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Worth a thousand words

dimensional-45-year-global-eq-vs-sp-vs-t-bills-1970-2015If a picture is worth a thousand words, here’s one that’s also worth quite a lot of money.

This chart compares three investments: short-term US government bonds, in green; large US stocks, in yellow; and the global stock market, in blue.

The clear conclusion: being globally diversified pays off.

Specifically, $1 invested in 1970 grew to $349 in the global stock market, but only $90 in large US stocks and only $9 in short-term US government bonds.

This may not surprise some people. But over the last three years, large US stocks, also known as the “S&P 500”, have been, by far, the best place to be. So plenty of people ask us: why diversify? Why own small stocks or non-US stocks?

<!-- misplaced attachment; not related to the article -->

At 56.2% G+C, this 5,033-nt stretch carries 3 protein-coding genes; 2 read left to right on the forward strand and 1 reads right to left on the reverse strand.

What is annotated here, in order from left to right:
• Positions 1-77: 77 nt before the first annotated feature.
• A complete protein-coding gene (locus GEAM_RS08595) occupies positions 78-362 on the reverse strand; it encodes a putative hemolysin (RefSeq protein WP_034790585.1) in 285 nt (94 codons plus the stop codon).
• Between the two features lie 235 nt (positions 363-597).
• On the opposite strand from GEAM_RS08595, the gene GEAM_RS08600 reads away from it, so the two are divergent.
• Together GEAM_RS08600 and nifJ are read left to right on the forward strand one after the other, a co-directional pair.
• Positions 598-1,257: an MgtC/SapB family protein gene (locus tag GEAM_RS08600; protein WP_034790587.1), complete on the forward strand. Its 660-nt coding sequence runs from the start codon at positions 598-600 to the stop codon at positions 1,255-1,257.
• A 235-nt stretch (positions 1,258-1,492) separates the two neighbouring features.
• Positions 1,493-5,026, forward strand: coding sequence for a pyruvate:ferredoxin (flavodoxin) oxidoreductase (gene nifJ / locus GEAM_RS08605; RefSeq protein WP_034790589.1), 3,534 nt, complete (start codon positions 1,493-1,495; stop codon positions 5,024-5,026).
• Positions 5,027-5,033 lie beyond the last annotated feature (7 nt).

This chart gives you the answer. There are no guarantees the future will look like the past, but I wouldn’t bet against this trend.

So before you decide to limit yourself to the kinds of stocks that have done well in recent memory, take a longer look back.

Then, diversify.

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